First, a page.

Inside Toronto: Downtown rally calls for affordable housing

July 13th, 2010 by Justin Skinner - Inside Toronto

Concerned over the lack of a national housing strategy, a group of local activists gathered in Toronto's financial core on Thursday, July 8.

A small group of housing advocates from the Association of Community Organizations for Reform Now, Canada (ACORN Canada) took their pleas to the streets, urging the Harper government to support Bill C-304, tabled by Vancouver East MP Libby Davies.

The bill calls for more funding for safe, affordable housing to help combat homelessness across the country.

Edward Lantz, chair of ACORN's St. James Town chapter, said they opted to lobby at the corner of King and Bay streets because it would be the best place to reach Conservative supporters.

"We don't have a Conservative MP in Toronto, but the majority of the support for the Conservative government comes from down here," he said.

Lantz noted both the Liberals and New Democrats have supported the idea of a national housing strategy. The Conservatives' refusal to support such a strategy, however, has left Canada as the only G8 country without one.

He said the recent G20 Summit showed where the Harper government's priorities lie.

"The current Harper government spent $1.5 billion on the G20," he said. "That could provide 16,000 new (affordable housing) units in the City of Toronto."

With waiting lists for affordable housing at an all-time high - the wait is currently at least 10 years - too many Canadians are forced to spend 30 per cent or more of their monthly income on rent, he said, adding that does not even take into account the hundreds of thousands of Canadians who are homeless, or those living in overcrowded spaces or substandard housing.

"We want landlords to be held accountable and we need rent controls," Lantz said. "The average rent in Toronto for a one-bedroom apartment is $800 to $900, and when you get most people making $13 or $14 and hour, prices have escalated too much."

Fellow ACORN member Carmen Respondek said the need for housing was critical. She echoed Lantz's sentiments that the money spent on G20 security should have gone toward housing instead.

"I was shocked when I heard about the fake lake," she said. "Who needs a fake lake when we don't have affordable housing?"

New Westminster Record: First in the nation

April 30th, 2010 by Theresa Mcmanus - New Westminster's The Record

The City of New Westminster is taking action to become the first Canadian municipality to adopt a living wage policy.

A living wage is often defined as being the minimum hourly wage that's necessary for a family of four, with two parents working full-time, to pay for food, shelter and other daily needs. City council voted unanimously to establish a living wage policy.

"I am very pleased," said Coun. Jaimie McEvoy, who encouraged council to adopt a living wage policy.

McEvoy said the policy would apply not just to unionized city employees but to people who work at city properties on a contract basis. This includes people working in security at the library and the cafeteria at city hall.

While the city doesn't yet know exactly how many people the policy will affect, McEvoy said it won't bankrupt the city.

"We still have work to do to clearly identify those who are involved and the potential costs," he said. "The finality of the details still needs to be worked on. We have made a decision in principle that this is our principle and our goal.

"At this point, we don't know for sure how many people it will affect," he said.

McEvoy said New Westminster is a small city of 66,000 people so the policy has to be something that's manageable and is something that people can understand.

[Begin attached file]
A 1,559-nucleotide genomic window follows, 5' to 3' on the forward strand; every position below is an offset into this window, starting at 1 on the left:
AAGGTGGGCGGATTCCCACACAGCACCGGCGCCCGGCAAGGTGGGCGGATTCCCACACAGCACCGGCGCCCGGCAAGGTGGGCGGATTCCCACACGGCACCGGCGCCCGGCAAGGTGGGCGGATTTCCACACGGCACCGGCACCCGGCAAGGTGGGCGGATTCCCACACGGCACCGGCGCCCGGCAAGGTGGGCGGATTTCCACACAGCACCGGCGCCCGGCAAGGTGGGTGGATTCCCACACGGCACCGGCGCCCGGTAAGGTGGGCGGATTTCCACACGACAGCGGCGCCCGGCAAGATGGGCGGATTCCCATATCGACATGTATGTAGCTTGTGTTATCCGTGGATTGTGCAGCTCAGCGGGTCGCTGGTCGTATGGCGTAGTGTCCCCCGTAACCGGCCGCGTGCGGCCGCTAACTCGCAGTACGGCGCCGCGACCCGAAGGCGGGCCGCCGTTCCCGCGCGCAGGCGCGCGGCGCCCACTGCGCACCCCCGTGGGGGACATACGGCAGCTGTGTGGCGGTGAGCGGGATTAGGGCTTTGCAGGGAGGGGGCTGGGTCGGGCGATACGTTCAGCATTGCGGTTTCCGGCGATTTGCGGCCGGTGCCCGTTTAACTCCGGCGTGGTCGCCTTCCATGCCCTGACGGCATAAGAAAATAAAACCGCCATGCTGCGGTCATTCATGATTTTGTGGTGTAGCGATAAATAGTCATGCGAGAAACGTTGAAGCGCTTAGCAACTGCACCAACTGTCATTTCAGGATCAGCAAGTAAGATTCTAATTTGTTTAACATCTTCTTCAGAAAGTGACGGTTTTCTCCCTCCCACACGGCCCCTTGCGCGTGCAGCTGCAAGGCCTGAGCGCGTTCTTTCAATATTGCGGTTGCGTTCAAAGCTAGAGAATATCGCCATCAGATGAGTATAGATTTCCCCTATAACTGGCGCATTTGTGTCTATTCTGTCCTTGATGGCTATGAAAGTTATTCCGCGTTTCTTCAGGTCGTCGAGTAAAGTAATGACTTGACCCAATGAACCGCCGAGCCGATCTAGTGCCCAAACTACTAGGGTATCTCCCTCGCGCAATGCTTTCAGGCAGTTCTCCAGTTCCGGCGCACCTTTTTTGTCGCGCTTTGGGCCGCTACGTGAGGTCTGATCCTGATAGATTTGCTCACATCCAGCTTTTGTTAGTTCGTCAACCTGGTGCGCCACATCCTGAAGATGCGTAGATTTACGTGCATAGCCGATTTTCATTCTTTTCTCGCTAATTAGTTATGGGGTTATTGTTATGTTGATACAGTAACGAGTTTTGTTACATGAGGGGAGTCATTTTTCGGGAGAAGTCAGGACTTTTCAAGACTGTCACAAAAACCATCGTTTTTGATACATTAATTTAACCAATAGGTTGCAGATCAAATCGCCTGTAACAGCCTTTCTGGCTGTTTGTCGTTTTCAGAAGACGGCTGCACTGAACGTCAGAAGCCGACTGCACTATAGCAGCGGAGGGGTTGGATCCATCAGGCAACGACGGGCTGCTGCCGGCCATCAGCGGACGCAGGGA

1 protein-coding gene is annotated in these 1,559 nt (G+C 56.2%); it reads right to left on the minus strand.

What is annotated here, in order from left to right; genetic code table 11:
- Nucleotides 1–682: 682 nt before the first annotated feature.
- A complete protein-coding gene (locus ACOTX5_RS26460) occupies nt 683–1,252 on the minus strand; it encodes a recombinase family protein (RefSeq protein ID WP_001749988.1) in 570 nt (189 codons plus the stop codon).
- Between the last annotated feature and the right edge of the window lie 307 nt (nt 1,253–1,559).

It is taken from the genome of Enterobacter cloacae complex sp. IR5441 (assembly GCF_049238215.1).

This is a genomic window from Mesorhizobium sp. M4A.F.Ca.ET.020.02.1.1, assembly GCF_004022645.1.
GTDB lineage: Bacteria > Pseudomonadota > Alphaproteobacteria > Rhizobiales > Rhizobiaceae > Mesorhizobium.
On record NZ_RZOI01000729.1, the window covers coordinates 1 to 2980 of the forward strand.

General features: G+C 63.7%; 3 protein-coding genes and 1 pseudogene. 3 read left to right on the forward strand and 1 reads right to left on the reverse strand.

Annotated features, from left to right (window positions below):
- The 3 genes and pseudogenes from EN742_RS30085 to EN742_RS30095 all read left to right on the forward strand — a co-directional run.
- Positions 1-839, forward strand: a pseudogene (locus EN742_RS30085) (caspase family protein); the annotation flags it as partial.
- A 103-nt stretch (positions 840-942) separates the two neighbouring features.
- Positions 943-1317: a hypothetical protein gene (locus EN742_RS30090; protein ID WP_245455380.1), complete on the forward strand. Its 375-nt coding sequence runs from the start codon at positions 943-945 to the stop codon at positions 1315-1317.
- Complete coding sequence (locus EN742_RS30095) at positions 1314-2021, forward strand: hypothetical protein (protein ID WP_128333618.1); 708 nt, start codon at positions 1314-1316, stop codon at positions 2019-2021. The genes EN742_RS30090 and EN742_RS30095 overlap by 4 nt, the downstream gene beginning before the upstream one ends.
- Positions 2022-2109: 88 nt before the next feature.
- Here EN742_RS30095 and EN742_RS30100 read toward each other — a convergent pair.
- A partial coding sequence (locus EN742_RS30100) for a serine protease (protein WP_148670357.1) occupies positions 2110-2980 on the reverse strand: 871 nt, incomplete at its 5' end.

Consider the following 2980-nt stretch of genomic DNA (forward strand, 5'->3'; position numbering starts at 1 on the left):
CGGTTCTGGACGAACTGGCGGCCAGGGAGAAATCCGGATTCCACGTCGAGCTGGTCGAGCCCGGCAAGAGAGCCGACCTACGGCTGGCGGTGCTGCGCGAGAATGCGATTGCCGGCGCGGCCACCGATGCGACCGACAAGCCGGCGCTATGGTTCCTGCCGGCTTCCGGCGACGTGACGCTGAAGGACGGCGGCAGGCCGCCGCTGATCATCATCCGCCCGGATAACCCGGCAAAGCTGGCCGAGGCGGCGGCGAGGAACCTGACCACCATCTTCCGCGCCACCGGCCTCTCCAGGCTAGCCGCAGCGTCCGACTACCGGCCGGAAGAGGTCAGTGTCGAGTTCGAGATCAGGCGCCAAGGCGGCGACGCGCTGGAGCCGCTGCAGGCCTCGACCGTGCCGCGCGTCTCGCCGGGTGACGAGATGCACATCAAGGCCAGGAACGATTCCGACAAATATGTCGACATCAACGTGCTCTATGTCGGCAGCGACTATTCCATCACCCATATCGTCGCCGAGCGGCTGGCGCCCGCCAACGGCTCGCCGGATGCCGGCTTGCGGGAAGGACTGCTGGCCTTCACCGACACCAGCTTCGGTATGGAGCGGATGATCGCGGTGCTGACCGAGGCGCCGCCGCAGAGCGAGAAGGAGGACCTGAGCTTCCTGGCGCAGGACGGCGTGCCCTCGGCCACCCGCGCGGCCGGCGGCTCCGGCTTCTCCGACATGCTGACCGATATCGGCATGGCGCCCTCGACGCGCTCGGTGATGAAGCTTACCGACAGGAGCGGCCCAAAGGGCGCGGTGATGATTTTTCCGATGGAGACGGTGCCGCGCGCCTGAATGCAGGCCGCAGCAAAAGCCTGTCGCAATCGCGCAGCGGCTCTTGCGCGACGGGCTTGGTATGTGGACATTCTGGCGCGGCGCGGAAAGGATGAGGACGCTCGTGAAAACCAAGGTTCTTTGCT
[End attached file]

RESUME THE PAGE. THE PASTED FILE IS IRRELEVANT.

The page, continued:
Le Droit: Le logement abordable au coeur de la campagne électorale

June 16th, 2010 by François Pierre Dufault - Le Driot

Le regroupement des organismes communautaires pour la justice sociale à Ottawa enjoint les candidats aux élections municipales du 25 octobre prochain à s'engager à créer davantage de logements abordables.

C'est le message que l'Association of Community Organizations for Reform Now (ACORN) entend marteler tout au long de la campagne électorale. Le groupe demande la construction d'au moins 1000 nouvelles unités de logement abordable par année, seulement pour répondre à la demande.

« Les listes d'attente pour du logement abordable ne cessent de s'allonger », de constater Éloi Proulx, un membre fondateur de l'ACORN.

Selon les plus récents chiffres de l'Alliance pour mettre un terme à l'itinérance (AMTI), quelque 10 000 familles vivent dans l'attente d'un logement subventionné par la Ville d'Ottawa.

Jusqu'à présent, seul le conseiller municipal et candidat à la mairie, Alex Cullen, s'est formellement engagé à créer plus de logements abordables.

« Je veux y consacrer la moitié des 23 millions $ que le gouvernement de l'Ontario versera à la Ville d'Ottawa pour ses programmes sociaux. Ça ne va pas régler le problème, mais ça va donner un sérieux coup de pouce », a déclaré M. Cullen au Droit.


The Tyee: New West enacts Canada's first living wage law

April 27th, 2010 by Monte Paulsen - The Tyee Blog

New Westminster has become the first city in Canada to pass a "living wage" bylaw, effectively raising the minimum wage paid by the municipality.

"New Westminster has taken a stand for working families today by setting this powerful precedent,” said Dave Tate of BC ACORN, one of 40 organizations that lobbied for the bylaw.

Living wage bylaws set a wage "floor" above the minimum wage for workers who work directly for the city, for firms that receive contracts from the city, and firms that receive economic development money from the city.

"Once the policy is implemented, all direct and indirect workers (contract workers, etc.) performing work on City premises will earn a wage no lower than $16.74," Tate said in an email.

BC ACORN presented a petition with 1,200 signatures in support of the bylaw. The New Westminster campaign was just one of many underway across the country. A similar bylaw was recently rejected by the City of Calgary.

"This gives working people hope that the tide of stagnant wages is receding in Canada," Tate said.

Original article at: